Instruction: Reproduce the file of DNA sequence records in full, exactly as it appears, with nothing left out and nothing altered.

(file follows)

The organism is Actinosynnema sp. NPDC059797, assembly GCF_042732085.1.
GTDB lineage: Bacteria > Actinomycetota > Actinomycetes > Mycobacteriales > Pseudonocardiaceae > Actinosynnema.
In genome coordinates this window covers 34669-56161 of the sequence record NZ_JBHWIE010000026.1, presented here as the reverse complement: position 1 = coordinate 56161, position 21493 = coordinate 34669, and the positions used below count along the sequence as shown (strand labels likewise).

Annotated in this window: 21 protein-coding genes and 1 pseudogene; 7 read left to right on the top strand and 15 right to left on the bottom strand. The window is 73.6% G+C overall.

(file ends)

The organism is Actinosynnema sp. NPDC059797, assembly GCF_042732085.1.
GTDB lineage: Bacteria > Actinomycetota > Actinomycetes > Mycobacteriales > Pseudonocardiaceae > Actinosynnema.
In genome coordinates this window covers 34669-56161 of the sequence record NZ_JBHWIE010000026.1, presented here as the reverse complement: position 1 = coordinate 56161, position 21493 = coordinate 34669, and the positions used below count along the sequence as shown (strand labels likewise).

Annotated in this window: 21 protein-coding genes and 1 pseudogene; 7 read left to right on the top strand and 15 right to left on the bottom strand. The window is 73.6% G+C overall.